Illinois 'cannabis candidate' accused of abuse, misrepresenting resume

Illinois 'cannabis candidate' accused of abuse, misrepresenting resume
© Getty Images

Illinois congressional candidate Benjamin Thomas Wolf, a former FBI employee who has become known as the "cannabis candidate," has been accused of past physical abuse and misrepresenting his resume.

Wolf, a progressive candidate running in the Democratic primary to unseat Rep. Mike QuigleyMichael (Mike) Bruce QuigleyCongress must not ignore the ‘flashing red light’ on election security Midwife: Lack of diversity in profession hurts pregnant women of color Dems unveil slate of measures to ratchet up pressure on Russia MORE (D) in a district near Chicago, is facing scrutiny after a former girlfriend who interned for his campaign accused him of being emotionally and physically abusive.

Katarina Coates, a student at DePaul University, told Politico that Wolf was frequently abusive toward her, saying that in one incident he hit her and pinned her to the ground with his foot. 

While Coates did not report the allegations of violence to the police, she reportedly informed officials at both her university and Roosevelt University, the Chicago school where Wolf said he was an adjunct professor. 


When informed of the alleged abuse by Coates, DePaul campus security officers told her that Wolf had been banned from the campus over a series of threatening messages he allegedly sent to a university professor after a book deal fell through, including one telling him to kill himself, the professor said.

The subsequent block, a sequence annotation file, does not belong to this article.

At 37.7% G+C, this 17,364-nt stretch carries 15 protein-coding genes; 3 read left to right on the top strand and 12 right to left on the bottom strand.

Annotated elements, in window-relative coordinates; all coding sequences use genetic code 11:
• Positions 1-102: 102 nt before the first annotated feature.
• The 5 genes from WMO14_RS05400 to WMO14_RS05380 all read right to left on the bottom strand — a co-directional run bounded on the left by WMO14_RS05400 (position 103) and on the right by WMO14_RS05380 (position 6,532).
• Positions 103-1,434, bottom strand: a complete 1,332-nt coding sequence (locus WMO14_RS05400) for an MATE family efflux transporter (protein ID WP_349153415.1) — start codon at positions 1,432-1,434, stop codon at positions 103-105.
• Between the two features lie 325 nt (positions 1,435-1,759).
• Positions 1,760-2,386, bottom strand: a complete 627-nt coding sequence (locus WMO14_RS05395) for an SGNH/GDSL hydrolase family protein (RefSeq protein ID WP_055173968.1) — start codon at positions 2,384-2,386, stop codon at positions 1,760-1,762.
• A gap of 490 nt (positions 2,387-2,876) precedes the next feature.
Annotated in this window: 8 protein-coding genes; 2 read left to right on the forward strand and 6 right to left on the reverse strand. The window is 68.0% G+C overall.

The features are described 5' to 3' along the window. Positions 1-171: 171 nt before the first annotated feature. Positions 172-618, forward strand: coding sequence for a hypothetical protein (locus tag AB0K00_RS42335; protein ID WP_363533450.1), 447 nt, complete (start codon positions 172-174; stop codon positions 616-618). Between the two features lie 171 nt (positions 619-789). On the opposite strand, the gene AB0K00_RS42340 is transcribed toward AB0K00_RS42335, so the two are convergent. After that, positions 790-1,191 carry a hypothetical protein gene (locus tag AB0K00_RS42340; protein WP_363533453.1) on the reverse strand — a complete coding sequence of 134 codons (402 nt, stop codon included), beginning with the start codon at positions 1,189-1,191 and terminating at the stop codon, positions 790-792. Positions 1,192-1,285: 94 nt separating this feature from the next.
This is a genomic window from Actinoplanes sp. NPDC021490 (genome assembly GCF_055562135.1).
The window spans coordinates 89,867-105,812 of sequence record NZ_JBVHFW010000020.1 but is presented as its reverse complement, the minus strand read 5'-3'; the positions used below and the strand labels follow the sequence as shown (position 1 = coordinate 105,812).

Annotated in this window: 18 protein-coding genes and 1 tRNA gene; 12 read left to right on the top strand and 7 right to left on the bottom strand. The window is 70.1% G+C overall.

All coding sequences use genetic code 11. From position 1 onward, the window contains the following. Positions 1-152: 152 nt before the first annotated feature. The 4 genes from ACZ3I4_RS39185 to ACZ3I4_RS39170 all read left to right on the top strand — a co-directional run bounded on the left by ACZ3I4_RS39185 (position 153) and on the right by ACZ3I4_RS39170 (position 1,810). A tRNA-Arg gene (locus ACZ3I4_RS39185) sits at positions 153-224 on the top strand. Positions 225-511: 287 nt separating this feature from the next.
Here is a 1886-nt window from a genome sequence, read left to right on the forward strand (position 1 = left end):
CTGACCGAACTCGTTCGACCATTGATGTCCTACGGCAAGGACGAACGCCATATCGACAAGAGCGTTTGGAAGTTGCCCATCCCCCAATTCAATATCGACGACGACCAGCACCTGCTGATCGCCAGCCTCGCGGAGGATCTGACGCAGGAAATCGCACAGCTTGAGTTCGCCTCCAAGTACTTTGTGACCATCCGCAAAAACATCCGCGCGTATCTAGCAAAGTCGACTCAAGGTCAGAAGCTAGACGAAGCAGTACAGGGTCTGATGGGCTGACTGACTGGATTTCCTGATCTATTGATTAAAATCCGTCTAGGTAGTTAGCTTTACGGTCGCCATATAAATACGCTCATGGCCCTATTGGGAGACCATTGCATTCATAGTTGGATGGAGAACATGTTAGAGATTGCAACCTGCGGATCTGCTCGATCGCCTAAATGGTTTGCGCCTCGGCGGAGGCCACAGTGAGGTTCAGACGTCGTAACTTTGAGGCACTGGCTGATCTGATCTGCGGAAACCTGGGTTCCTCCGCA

Another former girlfriend, Kari Fitzgerald, told Politico that Wolf was not violent toward her but demonstrated "abusive, escalating behavior." 

Wolf, who denied to Politico the claims of abuse, is also facing skepticism over his past claims of being an "Iraq veteran." 

While the candidate lists his experience as a diplomat in the Foreign Service under the State Department during the war on his website, including work in war zones, he was never a member of the armed services. 

"People in the military get upset when I say I served in Iraq. The military doesn't have a patent on the word 'served,' ” Wolf told Politico.

His claims of being an adjunct professor at Roosevelt University have also been questioned, with the university's human resources department telling Newsweek that Wolf was there for an "independent study" in 2016 and had not been affiliated with the university since. 

The Hill has reached out to the Wolf campaign for comment.